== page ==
According to some studies, 18 percent of the American workforce does not work the traditional Monday-Friday work week with a 9-5 workday. This abnormal work schedule may give workers more flexibility in their workweeks and make them more satisfied with their jobs. Such a work schedule is often typical for part-time workers, since most states define a part-time worker as one who works less than 40 hours per week.

Are There Drawbacks to Being a Part-Time Worker?

There are certain economic disadvantages to part-time work. If you are thinking of going part-time, you should weigh the costs and benefits of doing so. For example:

  • Career advancement – Your career advancement may slow down.
  • Clients – Some clients require full-time service and a part-time worker may not be able to provide that for them.
  • Work environment – Some part-time employees feel the pressure to prove themselves as no less than a full-time employee. Also, due to a part-time employee’s schedule, there may be less time to socialize with colleagues.
  • Pay gap – Part-time workers may not always receive the same hourly rate as full-time workers, even if they should. There may be variations depending on the occupation.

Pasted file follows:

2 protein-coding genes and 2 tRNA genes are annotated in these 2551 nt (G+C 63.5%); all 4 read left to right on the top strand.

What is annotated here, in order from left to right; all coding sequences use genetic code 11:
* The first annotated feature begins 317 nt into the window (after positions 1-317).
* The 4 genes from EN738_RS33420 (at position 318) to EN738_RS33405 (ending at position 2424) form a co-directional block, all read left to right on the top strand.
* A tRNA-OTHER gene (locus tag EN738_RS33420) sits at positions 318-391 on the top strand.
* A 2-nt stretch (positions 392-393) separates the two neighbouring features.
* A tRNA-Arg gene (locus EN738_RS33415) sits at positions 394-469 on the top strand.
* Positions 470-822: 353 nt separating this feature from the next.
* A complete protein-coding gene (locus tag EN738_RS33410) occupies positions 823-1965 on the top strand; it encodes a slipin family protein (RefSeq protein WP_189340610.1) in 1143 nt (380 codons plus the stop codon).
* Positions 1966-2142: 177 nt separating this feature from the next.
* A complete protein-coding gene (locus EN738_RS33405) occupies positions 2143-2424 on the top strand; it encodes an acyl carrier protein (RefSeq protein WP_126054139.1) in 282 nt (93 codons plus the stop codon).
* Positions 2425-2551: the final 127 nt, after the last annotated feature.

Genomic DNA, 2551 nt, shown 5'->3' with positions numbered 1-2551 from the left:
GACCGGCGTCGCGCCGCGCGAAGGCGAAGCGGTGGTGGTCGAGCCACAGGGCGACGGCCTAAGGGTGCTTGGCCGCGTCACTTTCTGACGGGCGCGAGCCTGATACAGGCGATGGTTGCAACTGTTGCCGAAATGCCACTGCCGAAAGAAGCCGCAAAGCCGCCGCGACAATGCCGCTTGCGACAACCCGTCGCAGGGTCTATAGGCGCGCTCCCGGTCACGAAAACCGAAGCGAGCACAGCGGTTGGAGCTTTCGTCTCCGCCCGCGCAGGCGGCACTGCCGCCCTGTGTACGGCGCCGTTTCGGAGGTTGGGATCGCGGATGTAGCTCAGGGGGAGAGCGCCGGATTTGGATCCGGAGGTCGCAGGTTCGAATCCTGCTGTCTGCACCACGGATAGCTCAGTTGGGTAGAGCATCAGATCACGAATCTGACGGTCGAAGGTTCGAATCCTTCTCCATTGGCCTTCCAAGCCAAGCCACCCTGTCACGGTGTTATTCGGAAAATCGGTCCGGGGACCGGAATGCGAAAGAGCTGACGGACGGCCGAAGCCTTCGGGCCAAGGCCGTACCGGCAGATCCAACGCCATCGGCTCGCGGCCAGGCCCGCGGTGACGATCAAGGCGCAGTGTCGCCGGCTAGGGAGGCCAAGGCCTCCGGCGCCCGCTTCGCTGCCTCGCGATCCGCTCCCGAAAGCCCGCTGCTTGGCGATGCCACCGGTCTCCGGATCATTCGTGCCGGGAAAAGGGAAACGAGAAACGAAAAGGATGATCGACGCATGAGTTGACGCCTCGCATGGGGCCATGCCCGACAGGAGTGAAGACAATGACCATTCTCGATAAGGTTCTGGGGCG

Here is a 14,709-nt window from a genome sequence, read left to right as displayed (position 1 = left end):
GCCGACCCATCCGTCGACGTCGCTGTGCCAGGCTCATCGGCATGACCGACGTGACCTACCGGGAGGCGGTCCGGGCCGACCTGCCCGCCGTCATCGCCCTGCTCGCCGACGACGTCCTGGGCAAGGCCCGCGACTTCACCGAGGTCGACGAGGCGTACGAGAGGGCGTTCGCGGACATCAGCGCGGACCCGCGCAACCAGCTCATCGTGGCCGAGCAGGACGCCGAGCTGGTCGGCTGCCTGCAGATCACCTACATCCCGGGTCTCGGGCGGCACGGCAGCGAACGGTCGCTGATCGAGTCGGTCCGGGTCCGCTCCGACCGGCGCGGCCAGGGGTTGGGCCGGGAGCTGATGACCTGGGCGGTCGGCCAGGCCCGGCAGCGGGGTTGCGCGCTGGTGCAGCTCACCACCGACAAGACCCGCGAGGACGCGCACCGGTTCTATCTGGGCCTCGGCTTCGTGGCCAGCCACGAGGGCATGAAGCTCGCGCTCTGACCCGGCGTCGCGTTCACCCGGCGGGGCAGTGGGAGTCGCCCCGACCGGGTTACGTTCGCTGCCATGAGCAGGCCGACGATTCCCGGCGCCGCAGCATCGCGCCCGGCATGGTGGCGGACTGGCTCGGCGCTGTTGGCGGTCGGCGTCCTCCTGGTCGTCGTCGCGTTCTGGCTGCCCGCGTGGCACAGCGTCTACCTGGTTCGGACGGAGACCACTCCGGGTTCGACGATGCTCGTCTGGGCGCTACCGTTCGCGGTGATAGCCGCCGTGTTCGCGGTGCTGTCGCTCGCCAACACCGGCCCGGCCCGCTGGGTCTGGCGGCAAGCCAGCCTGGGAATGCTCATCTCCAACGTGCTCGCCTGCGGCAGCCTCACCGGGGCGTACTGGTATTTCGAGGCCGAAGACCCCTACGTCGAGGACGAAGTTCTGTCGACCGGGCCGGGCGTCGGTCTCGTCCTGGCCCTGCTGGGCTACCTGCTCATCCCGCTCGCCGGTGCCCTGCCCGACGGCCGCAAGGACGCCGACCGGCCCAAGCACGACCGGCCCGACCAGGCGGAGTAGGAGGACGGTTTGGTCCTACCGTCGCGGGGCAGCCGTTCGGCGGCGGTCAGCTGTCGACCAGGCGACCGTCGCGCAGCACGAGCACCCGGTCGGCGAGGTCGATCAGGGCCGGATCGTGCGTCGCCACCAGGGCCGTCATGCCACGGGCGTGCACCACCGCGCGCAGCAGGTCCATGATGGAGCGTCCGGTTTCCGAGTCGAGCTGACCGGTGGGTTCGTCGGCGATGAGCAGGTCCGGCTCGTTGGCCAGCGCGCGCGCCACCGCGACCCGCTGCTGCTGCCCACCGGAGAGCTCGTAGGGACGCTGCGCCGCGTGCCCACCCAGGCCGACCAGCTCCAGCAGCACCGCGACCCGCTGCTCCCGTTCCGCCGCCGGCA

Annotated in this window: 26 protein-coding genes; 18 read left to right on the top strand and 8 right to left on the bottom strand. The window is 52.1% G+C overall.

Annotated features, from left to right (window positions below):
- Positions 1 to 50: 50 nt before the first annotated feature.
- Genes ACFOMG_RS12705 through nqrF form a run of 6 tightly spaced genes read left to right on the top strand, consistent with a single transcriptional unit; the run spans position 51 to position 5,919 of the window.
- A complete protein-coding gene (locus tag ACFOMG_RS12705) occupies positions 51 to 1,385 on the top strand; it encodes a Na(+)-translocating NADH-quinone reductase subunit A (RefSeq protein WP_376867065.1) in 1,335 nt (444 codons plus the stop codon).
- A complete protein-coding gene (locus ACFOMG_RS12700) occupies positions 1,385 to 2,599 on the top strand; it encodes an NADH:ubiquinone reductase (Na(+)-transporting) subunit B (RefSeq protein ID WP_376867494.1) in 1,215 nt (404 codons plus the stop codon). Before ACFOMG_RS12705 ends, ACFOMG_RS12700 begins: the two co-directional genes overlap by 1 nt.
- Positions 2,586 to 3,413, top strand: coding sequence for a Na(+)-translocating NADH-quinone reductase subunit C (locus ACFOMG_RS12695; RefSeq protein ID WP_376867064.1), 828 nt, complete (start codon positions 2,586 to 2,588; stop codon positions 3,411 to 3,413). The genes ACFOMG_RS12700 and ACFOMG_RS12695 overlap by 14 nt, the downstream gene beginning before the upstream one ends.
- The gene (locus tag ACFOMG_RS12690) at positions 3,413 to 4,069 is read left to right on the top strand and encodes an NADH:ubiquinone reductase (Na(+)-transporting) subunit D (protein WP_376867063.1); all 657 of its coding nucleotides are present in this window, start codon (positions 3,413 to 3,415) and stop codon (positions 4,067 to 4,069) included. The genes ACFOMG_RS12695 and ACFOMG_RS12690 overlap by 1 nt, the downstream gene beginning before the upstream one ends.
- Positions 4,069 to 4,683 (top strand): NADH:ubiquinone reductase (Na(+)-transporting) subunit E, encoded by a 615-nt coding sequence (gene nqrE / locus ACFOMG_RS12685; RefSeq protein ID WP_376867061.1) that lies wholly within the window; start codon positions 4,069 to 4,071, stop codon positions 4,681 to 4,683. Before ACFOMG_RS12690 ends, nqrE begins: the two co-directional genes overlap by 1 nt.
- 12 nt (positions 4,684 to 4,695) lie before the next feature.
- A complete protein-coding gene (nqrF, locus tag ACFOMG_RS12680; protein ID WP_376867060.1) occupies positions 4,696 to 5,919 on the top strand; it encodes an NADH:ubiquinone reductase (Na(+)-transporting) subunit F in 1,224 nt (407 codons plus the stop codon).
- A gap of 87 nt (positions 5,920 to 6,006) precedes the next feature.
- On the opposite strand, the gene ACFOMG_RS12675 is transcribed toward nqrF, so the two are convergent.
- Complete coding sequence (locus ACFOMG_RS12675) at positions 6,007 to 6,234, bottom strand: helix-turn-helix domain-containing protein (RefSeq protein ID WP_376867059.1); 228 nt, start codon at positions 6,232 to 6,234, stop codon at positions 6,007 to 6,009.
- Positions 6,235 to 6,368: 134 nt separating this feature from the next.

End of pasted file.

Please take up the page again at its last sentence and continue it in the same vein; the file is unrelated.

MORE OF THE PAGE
• Alternatives – You may want to think about telecommuting instead of traveling to the office to only be there for a short time or taking advantage of childcare options.

What Obligations and Rights Do I Have as a Part-time Employee?

Generally, employees must still comply with the same company rules, policies, and procedures as full-time employees. Most part-time workers are not entitled to company benefits (i.e. extended vacations, pension and profit-sharing plans, health insurance). Sometimes, states will grant coverage to those who work more than a certain number of hours. Also, under federal law, employees who work 1,000 hours in a pension plan year must be included in pension plans that are offered to other similar workers. Other things to remember include:

  • Equal Pay Act – Part-time workers are not subject to the rules that men and women doing the same job must be paid equally.
  • Family and Medical Leave Act (FMLA) – Companies are exempt from the FMLA when they employ a sufficient number of temporary, contract employees or part-time workers.
  • Workplace rules – You may be terminated for poor performance. You are subject to the company’s work rules and requirements, the same as other workers.
  • Pay – Payroll deductions and taxes will be reflected in your paycheck.
  • Legal obligations – The company must still comply with safety regulations, must not make promises it does not intend to keep, and must avoid discriminatory acts.

Do I Need an Experienced Employment Law Attorney?

As a worker, it is up to you to decide whether the benefits of taking a part-time position outweigh the costs. An employment lawyer would be able to inform you of your rights as a part-time worker, but ultimately the choice to become one is up to you.